Friday Five: Group Therapy

The RevGalBlogPals' Friday Five:

Tell us about any group(s) you currently belong to. (e.g. book club, knitting circle, walking buddies, etc.)
My friend and I are in the process of creating a kind of every-other-month potluck/barbecue/theme party group with other women in the general mid-Michigan area. We've already had a couple of meetups, and are planning a "harvest" party for sometime in the coming month. Other than that...I'm an introvert; not much of a joiner. My pre-party planning for socially enforced get-togethers tends to resemble the scene in All That Jazz where Roy Scheider is looking in the mirror, putting on a game face and proclaiming, "It's showtime!"

Do you feel energized or drained by being in a group situation? If the answer is "it depends," on what does it depend?
I am sometimes energized; very often drained. The less I have in common with others in the group and the more I have to do the heavy lifting in conversations, the more drained I feel.

Is there a role you naturally find yourself playing in group situations? That is, do you naturally fall into the leader role, or the one who always makes sure the new person feels welcome, or the quiet one who sits back and lets others shine, or the host?
Oh, I'm definitely the helper. I'm the one refilling trays in the kitchen, or showing people around. If you're not a natural "groupie" these things give you something useful to do so you don't sit around thinking, "What am I going to say next?" or sitting in a corner spacing out. Give me a job to do.

Handshakes vs. hugs: discuss.
I don't care to hug people I don't know. I'm not a fan of fake familiarity. So if I do hug you spontaneously, know that it actually means something.

Ice breakers: a playful way to build community in a lighthearted manner, or a complete and utter hell of forced fun and awkwardness?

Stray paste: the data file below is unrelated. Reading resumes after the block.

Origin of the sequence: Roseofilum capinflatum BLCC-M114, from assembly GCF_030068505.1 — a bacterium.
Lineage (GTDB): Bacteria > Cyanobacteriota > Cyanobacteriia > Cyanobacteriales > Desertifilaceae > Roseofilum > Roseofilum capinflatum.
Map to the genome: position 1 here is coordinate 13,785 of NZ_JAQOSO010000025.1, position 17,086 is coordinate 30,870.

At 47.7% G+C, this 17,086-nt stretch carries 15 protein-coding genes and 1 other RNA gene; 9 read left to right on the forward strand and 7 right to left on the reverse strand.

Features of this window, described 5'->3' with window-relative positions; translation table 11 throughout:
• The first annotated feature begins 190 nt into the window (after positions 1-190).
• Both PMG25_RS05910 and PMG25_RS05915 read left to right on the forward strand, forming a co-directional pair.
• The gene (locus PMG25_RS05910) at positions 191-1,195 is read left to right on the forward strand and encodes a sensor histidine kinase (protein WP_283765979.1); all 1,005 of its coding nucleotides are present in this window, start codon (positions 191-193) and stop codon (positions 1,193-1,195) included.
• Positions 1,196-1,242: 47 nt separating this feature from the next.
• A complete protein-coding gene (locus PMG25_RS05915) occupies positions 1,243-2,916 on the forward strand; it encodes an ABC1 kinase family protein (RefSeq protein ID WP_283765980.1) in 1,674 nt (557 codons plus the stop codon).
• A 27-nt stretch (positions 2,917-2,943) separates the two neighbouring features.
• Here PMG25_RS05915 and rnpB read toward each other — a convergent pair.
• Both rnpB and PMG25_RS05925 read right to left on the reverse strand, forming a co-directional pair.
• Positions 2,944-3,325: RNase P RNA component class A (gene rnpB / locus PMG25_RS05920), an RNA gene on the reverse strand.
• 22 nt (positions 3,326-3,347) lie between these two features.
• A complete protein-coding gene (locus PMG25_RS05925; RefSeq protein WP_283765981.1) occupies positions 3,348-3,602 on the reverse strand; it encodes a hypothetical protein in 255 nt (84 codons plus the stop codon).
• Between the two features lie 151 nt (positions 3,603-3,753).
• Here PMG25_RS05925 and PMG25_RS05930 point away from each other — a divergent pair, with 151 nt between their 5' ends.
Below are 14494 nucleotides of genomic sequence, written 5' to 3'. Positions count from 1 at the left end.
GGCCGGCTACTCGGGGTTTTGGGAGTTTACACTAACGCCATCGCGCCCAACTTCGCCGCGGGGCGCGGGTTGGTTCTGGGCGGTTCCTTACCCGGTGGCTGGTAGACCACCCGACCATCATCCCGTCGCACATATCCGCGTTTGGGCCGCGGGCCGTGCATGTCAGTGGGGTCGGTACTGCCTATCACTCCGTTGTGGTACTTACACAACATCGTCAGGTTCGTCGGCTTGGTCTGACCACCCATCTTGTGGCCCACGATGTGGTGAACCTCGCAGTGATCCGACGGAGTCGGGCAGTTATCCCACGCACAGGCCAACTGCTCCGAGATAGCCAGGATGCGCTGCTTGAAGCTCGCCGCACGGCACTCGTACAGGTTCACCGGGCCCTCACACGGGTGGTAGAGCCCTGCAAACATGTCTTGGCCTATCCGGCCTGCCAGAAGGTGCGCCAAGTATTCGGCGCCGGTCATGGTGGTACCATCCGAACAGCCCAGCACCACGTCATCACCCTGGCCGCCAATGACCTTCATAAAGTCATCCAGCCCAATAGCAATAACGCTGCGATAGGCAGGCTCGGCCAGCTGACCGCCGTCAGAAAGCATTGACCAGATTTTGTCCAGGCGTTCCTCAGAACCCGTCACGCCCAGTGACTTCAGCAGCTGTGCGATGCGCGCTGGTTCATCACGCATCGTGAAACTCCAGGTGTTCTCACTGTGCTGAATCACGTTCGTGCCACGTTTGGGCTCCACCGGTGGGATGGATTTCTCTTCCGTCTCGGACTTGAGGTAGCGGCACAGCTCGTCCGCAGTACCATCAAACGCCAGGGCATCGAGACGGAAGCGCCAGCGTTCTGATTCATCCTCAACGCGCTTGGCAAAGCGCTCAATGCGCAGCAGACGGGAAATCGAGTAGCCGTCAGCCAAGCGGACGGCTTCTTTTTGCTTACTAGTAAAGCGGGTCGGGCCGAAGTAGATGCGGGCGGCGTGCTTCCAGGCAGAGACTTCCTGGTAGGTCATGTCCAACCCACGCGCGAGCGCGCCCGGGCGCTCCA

That definitely depends on the group. I'd put any work-related-shindig icebreakers in the latter category. I've enjoyed retreat-connected icebreakers, though.

Bonus: If you answered "playful and lighthearted," share your favorite ice breaker.
I once went to a retreat where each of us had a piece of paper taped to our backs with the name of an historical or current-events figure on it. We didn't know who we were. We had to go around and ask for clues from the other retreatants, and vice versa. I know...icebreakers for geeks. Say -- want me to go in the kitchen and refill the chip-and-dip trays for you?

Wednesday, September 27, 2006


LC's two-word review of this new television series: Blows chunks.

She Cooks, Too

One of the swell things about Fellow Traveler is that she too likes to cook. Our weekends can be like a friendly version of Iron Chef.

Here's one of her recipes. We tasted it at someone's open house, and liked it, and she got the recipe. She made it for our last church potluck, where it was a great success. It's also amenable to additions and substitutions.

Crockpot Sauerkraut, Kielbasa and Beans

a pound of kielbasa
a jar of sauerkraut, well rinsed and drained
a can of navy or great northern beans, with liquid
1/2 cup brown sugar
2 TBS ketchup

Put this in a crockpot, stir it all together and let it simmer all day. That's it.

Tuesday, September 26, 2006

Gee, It's Quiet in Here

It's because I have a Stressful Work-Related Event coming up today.

It involves about 150 volunteers, which as I told one of my coworkers is like herding a roomful of cats.

Things will be better after about 4:00 pm today.

Friday, September 22, 2006

Friday Poetry Blogging

"Autumn Psalm" by Jacqueline Osherow , courtesy of The Poetry Foundation .

A Black-and-Blue Friday Five

The RevGalBlogPals' Friday Five is all about "owies":

Are you a baby about small injuries?
No, I tend to be pretty stoic; although profuse bleeding makes me go a little shpilcus.

What's the silliest way you have ever hurt yourself?
See the last question.

Who took care of your boo-boos when you were a child?
My mother was definitely the boo-boo healer. My dad, who hated whining, was more of a "Buck up and take it like a grown-up" attitude adjustor.

Are you a good nurse when others have boo-boos?
My mother said no; other people have said yes.

What's the worst accidental injury you've suffered? Did it require a trip to the Emergency Room?